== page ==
The Trestle to Trestle Trail, along with many others in the area, repurposed trestle bridges built for the Des Moines & Central Iowa Railroad into amenities for cyclists and walkers alike.
Tip: Not only does this trail take you through the heart of Des Moines, but it’s also easily accessible. Both ends of the trail have parking and the Des Moines trailhead has public restrooms.
Yellow Banks Park
Where: 20 minutes east of downtown Des Moines in Pleasant Hill (Yellow Banks Park, 6801 SE 32nd Ave., Pleasant Hill, Iowa)
Why: Similar to the Loess Hills in western Iowa, the bluffs at Yellow Banks Park were created from soil deposits during the glacial period. Today the remaining bluffs make a great place to hike with many scenic vistas overlooking the Des Moines River and sprawling oak savanna.
Yellow Banks Park has a variety of short trail loops, including one that accesses the park’s backpacking camping area.
Tip: In addition to the beautiful yellow bluffs that tower over the Des Moines River, the land that is now Yellow Banks Park is also the location of a Native American burial mound. Experience this unique piece of the area’s history by taking the quarter-mile Indian Mound Trail loop.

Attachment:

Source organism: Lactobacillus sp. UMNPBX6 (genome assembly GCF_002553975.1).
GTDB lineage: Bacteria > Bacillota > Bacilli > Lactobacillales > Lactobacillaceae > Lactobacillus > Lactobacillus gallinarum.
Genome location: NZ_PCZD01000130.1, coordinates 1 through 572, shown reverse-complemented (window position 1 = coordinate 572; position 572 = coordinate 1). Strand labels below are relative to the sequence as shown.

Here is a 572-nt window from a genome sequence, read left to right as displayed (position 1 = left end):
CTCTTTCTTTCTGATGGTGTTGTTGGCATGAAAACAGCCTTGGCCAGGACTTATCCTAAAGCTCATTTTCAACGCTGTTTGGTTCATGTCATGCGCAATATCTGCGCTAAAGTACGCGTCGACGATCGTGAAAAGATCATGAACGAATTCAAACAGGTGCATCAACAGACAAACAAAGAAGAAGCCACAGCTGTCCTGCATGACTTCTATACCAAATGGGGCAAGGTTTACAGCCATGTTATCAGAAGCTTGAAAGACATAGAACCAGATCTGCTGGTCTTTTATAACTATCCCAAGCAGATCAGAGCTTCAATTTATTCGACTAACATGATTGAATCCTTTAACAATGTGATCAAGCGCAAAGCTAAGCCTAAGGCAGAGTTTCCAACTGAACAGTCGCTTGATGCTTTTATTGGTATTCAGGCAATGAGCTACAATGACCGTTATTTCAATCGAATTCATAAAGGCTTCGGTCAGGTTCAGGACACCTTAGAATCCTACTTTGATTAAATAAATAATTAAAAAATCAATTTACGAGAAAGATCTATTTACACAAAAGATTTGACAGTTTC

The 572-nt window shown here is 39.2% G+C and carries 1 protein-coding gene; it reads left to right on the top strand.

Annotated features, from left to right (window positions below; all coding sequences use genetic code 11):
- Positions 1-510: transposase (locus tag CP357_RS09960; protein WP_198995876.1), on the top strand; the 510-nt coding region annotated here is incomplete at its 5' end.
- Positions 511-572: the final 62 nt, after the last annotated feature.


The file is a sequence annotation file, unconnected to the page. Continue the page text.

Related post: Want to explore the Loess Hills in Iowa? Here are a few of my favorite hikes in the Loess Hills!
Walnut Woods State Park
Where: 15 minutes southwest of downtown in West Des Moines (Walnut Woods State Park, 3155 SE Walnut Woods Drive, West Des Moines, Iowa)
Why: The tranquil space of Walnut Woods State Park is easily one of the area’s hidden gems. Home to the largest collection of black walnut trees in Iowa, this park is a great place for hiking, bird watching, fishing and camping.
Both the Bottomland Trail and the Tree Swallow Trail offer easy hiking on a 2.2-mile and 1.7-mile trek respectively along the banks of the Raccoon River.
Tip: If winter exploring interests you, Walnut Woods State Park has great trails for cross-country skiing in the colder months.
Raccoon River Park
Where: Located along the Raccoon River in West Des Moines (Raccoon River Park, 2500 Grand Ave., West Des Moines, Iowa)
Why: Raccoon River Park is one of the metro’s most sprawling outdoor spaces. With 631 acres of parkland surrounding the 232-acre Blue Heron Lake, this park is the perfect place to get outdoors without going far from the city.
The 3.2-mile crushed rock nature trail that circles the lake is a great, dog-friendly option for families or solo walkers looking for a place to explore.
Tip: During the summer, Raccoon River Park also has a swimming beach that serves as a popular place to cool off. While there are no lifeguards on duty, there are safe swimming areas designated within the lake.
About the guest blogger
Megan Bannister is a freelance writer and blogger at Olio in Iowa based in Des Moines, Iowa. When she’s not sampling and writing about food, Megan enjoys visiting unique destinations, roadside attractions, and “world’s largest” things across the Midwest and beyond. Her book, Iowa Supper Clubs, highlights classic eateries past and present from around the state.